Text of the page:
This op-ed was originally published in Daily Herald on January 17, 2024.
Herriman is the latest city in Utah to consider building a multimillion-dollar broadband fiber network. The idea of offering cheaper and faster internet while modernizing a city’s facilities and infrastructure is appealing on the surface. But the cold-hard reality, often overlooked by many of the cities that have attempted the same thing, is that municipal networks struggle to break even, much less turn a profit, without the help of taxpayer funds.
Herriman’s broadband project kicked off in 2021 when the city sent residents a survey inquiring about their satisfaction with existing internet providers. Although only about 4% of its residents responded, the city concluded that speeds were fast enough, but residents wanted cheaper subscription costs as well.
Over the next two years, the City Council deliberated over projections and feasibility studies to find a way to build a fiber network that could offer capped subscription rates, fast speeds, reliable connections and access to multiple internet service providers to create competition. Learning from the mistakes of other cities like Provo, Herriman also put up some guardrails, the most important of which was a commitment by the city that it wouldn’t build a network if it required the use of taxpayer funds.
In an effort to stay within these guardrails, the city’s latest proposal is to create a utility company that’s a separate entity, not funded by the city. This independent company would take on the burden of raising investment capital, paying back investors and maintaining the network. To the city’s credit, the plan stands in stark contrast to other city-owned networks that are supported by tax revenue pledges.
However, the fundamental flaw in Herriman’s proposed plan is that even if the city creates a separate entity, the network still faces a steep uphill battle in reaching solvency. Just like taxpayer-funded networks, the ultimate goal is to reach self-sufficiency. But that’s a feat that the majority of cities are unable to pull off without an injection of taxpayer funds. The frequent failure of municipal broadband networks to reach solvency on their own isn’t just a phenomenon local to Utah either.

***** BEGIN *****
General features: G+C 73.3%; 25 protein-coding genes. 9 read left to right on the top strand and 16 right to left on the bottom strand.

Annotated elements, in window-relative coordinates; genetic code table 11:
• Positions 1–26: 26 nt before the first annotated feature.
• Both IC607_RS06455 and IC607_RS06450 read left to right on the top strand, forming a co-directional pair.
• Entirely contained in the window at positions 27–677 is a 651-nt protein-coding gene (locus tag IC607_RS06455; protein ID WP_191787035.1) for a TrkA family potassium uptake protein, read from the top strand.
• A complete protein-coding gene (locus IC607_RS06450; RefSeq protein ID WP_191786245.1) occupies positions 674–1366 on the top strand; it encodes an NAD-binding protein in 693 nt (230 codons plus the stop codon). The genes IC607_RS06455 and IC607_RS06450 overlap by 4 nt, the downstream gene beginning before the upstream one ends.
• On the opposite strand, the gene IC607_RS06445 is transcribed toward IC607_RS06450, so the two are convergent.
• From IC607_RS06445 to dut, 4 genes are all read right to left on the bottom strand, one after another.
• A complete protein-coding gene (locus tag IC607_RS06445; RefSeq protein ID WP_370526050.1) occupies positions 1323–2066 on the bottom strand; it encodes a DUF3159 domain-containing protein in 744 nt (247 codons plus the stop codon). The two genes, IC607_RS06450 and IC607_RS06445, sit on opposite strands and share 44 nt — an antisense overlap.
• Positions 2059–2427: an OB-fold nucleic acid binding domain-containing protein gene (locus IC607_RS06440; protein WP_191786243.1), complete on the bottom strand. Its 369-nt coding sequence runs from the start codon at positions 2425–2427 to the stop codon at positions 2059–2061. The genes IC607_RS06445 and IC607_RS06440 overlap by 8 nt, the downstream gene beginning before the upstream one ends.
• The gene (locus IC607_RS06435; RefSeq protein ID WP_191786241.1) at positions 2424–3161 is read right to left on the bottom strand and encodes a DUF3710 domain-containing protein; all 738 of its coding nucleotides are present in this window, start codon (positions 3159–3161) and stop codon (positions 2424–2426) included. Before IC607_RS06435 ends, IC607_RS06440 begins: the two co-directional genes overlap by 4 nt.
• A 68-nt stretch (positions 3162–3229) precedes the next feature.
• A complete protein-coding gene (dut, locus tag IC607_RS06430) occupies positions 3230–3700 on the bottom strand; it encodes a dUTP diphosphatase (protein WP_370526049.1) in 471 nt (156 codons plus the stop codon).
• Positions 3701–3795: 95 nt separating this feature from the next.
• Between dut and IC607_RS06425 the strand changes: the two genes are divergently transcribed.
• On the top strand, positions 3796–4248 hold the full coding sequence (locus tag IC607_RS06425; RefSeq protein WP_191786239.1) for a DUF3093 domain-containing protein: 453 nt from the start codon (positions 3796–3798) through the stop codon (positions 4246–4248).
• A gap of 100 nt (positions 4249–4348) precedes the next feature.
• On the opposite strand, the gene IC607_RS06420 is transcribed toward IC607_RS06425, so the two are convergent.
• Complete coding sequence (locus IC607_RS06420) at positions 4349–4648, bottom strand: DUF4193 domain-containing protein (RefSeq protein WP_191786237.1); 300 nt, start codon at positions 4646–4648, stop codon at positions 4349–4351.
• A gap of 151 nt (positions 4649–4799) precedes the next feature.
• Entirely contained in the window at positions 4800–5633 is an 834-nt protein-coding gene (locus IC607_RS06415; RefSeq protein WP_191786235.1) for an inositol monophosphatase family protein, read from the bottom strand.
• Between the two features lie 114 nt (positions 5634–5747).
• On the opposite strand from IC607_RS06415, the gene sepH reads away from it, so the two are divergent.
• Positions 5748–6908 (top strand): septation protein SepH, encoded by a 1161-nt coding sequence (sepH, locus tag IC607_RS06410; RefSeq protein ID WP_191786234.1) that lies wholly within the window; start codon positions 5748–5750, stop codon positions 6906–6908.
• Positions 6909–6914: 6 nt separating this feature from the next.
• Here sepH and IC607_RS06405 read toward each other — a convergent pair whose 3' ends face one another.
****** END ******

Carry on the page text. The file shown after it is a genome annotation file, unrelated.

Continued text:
A study of 15 different municipal broadband networks across the U.S. from 2010 to 2019 showed that only two projects (13%) were on track to reach self-sufficiency. The other 87% of those municipal broadband projects, including Provo, not only couldn’t generate enough cash flow to reach solvency, but they required cash injections from other internal taxpayer funds to supplement operational losses. Further, a little over half were expected to never break even, and the remaining 47% were only expected to do so if they made operational improvements.
Herriman’s broadband network utility faces the same bleak financial outlook.
Before the City Council decides whether to move forward later this month, there are two questions the council should consider. First, the council should consider whether a separate utility, presumably still owned by the city and subject to the city’s control, can really be separated from the city as a legal entity when it comes to paying back investors. Second, in light of the daunting financial outlook, the city should consider whether it really wants to create an entity that may not be able to make good on its promises to investors.
Herriman City Council’s long deliberations, rigid safeguards and accessible public meetings attest to its careful consideration of all the variables involved in this project. To that end, there may be more to the story that has yet to be revealed. But from the outside looking in, the proposed project looks like a new take on a familiar tale.
This op-ed was co-authored by Pablo Garcia Quint, Technology and Innovation Policy Fellow at Libertas Institute.